Molly Huddle took advantage of Almaz Ayana’s world record pace to set an American 10,000m record, but it was a bittersweet moment as she finished sixth.
Ethiopia’s Almaz Ayana destroyed a 23-year-old world record, crossing the finish line in 29:17.45 for a a gold medal in the women’s 10,000 meters.
Kenya’s Vivian Cheruiyot won the silver medal in 29:32.53, and defending Olympic champion Tiruesh Dibaba finished in 29:42.56 to claim the bronze medal.
The world record of 29:31.78 was previous held by Wang Junxia of China, who admitted to being a part of a state-sponsored Chinese doping regime. The Chinese record was not just broken but shattered to a million little pieces thanks to 14:46 and 14:31 splits at 5,000 meters. (To put the blistering pace into perspective, the American record for 5,000 meters by Molly Huddle is 14:42.64 and only 3 American women have ever run faster than 14:46.)
After running 30:13.17 for 6th place, Molly Huddle walked through the media room at the Olympic Stadium without a shiny medal of any hue around her neck, despite the fact that the time would have earned her medal at every previous Olympics and gold at 6 of 7 of them. Instead, she held the consolation prize of the American record. That’s the case for now at least.
“These places might be a bit mobile—who knows,” Huddle says. “That’s a very, very fast time.”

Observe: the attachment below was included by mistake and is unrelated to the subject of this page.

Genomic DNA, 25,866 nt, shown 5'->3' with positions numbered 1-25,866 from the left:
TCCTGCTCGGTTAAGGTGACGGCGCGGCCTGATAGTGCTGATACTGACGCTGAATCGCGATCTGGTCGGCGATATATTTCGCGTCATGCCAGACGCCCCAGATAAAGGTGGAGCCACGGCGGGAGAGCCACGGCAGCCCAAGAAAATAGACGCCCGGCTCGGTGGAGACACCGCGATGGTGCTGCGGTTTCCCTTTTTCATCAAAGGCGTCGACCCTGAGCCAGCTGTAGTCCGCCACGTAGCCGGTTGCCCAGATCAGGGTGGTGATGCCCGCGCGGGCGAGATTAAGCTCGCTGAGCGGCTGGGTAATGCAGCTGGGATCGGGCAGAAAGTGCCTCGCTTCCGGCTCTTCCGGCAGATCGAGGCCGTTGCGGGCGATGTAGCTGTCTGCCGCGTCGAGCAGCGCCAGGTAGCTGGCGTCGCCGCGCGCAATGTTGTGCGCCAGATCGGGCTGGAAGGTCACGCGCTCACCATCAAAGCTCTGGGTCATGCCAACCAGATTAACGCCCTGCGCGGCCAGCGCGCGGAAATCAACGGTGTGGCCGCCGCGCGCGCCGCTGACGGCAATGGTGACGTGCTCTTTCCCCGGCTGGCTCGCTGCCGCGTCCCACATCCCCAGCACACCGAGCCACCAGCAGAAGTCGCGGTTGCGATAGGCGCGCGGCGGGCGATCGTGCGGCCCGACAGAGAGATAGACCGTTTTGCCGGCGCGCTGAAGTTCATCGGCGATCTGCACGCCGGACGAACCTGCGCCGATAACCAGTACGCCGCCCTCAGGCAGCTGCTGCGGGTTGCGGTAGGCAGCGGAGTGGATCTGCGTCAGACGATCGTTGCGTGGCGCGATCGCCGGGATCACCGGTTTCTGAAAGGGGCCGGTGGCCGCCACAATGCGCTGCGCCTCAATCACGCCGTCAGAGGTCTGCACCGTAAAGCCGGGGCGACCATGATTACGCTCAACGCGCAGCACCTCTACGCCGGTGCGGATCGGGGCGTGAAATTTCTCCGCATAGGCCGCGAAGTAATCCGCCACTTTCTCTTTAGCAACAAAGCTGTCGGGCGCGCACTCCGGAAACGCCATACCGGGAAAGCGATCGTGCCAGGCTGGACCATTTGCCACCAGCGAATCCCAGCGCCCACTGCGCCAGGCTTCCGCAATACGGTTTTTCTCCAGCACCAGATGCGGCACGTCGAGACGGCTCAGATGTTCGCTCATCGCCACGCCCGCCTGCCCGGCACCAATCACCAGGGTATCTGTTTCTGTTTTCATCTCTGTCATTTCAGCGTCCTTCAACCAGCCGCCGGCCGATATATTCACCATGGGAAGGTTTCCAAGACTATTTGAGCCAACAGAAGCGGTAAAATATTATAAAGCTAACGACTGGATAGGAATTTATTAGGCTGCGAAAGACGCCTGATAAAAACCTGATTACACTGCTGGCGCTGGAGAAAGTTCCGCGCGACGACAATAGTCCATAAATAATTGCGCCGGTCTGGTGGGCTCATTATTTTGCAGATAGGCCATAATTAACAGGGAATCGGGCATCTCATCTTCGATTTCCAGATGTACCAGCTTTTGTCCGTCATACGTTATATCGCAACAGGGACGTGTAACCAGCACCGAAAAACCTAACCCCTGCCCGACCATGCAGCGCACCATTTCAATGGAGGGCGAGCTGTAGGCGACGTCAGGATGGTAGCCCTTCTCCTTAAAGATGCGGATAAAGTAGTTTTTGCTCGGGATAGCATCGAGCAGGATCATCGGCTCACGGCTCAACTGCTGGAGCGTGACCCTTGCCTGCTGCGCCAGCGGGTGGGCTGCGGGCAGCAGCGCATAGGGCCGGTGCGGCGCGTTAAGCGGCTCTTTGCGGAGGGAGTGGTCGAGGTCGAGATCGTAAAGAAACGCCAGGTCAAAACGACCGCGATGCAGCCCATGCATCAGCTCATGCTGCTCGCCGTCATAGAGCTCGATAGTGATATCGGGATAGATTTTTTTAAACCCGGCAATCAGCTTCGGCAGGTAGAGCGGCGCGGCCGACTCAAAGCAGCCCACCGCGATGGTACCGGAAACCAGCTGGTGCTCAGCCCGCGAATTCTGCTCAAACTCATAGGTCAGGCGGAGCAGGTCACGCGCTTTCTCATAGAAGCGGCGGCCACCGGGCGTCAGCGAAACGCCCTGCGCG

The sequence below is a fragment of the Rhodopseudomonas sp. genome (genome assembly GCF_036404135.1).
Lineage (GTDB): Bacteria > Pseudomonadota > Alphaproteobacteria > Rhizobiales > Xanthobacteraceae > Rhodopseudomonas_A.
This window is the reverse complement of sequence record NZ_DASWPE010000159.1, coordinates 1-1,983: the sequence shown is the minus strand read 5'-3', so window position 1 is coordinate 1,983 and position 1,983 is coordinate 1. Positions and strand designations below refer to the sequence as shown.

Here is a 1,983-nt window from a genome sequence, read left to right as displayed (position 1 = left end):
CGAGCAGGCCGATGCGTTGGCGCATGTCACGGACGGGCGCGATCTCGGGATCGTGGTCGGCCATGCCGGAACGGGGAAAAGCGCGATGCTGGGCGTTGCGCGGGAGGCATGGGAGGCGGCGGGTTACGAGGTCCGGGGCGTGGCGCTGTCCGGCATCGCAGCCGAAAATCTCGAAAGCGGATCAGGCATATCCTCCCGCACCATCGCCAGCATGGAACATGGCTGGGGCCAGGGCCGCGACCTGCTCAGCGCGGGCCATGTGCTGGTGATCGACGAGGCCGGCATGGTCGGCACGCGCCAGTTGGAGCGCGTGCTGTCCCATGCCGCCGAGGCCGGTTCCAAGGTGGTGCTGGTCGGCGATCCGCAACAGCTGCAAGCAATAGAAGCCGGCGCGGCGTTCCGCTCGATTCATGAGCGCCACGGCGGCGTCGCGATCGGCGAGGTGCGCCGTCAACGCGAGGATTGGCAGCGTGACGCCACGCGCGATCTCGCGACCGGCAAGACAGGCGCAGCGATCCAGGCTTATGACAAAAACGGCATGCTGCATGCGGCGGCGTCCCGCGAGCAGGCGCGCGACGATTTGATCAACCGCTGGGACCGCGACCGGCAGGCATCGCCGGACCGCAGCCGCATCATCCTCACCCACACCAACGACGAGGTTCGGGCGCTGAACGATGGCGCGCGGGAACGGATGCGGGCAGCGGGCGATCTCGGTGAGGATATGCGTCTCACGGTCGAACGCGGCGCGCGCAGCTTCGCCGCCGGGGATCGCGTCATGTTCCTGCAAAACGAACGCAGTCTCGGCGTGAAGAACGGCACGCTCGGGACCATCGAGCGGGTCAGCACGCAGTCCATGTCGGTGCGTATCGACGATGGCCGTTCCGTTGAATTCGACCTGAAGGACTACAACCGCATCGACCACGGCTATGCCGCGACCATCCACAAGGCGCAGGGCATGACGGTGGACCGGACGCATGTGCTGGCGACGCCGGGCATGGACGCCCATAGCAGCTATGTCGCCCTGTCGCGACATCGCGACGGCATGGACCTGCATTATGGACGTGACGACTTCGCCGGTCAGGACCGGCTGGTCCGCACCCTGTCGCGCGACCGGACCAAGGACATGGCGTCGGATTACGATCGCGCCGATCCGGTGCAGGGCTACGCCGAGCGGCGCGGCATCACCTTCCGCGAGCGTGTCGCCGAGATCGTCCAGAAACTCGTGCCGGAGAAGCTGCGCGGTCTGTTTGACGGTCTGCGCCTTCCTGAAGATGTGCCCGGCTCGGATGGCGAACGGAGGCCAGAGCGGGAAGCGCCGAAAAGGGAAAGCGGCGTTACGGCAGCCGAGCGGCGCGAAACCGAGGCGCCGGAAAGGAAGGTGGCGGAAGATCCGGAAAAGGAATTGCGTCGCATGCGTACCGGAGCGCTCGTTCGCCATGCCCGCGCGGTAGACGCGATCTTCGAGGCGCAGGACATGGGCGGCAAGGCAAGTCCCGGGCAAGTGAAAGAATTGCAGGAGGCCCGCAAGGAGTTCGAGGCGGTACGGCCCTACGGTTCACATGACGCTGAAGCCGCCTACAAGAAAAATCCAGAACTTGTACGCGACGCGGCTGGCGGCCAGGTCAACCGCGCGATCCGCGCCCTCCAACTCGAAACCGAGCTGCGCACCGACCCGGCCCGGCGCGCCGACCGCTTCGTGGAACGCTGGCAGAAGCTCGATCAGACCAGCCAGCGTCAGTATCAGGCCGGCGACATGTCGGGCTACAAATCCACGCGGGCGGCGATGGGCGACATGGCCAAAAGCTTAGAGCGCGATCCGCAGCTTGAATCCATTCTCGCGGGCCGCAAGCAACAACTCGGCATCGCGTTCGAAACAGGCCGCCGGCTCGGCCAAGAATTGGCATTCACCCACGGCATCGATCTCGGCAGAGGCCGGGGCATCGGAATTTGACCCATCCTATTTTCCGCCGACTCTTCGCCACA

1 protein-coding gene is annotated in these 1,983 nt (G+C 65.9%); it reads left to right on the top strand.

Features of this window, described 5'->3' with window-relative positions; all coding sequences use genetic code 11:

The previous American record of 30:22.22 was set by Shalane Flanagan at the 2008 Olympic in Beijing, where she took a conservative approach and picked off runners who faded.
“I wish there was something I could say that would make [Molly] feel better, but as an athlete I know exactly how she feels,” Flanagan says. “She is frustrated and mourning the loss of a dream—a medal. The American record is just a consolation prize in a way. She ran so tough and all of America is proud of her. I wish she could feel the elation I felt in Beijing.” Flanagan’s medal in Beijing may be upgraded to silver due to the recent re-testing of anti-doping samples and a reported positive test from Turkey’s Elvan Abeylegesse, who finished one place ahead of her.
In American distance running, Huddle has been one of those glimmers of hope. She’s won 6 national titles and closed the gap in competition against East Africans. Last summer, Huddle prematurely celebrated and was outleaned by compatriot Emily Infeld just inched before the finish line of the 10,000 final at the world championships in Beijing. It cost her the bronze medal by .09 seconds. Heartbreak comes in a different form in Brazil.
“I’ll just keep telling myself to keep fighting in the race and don’t feel bad about anything because you don’t know what your place really is,” Huddle says.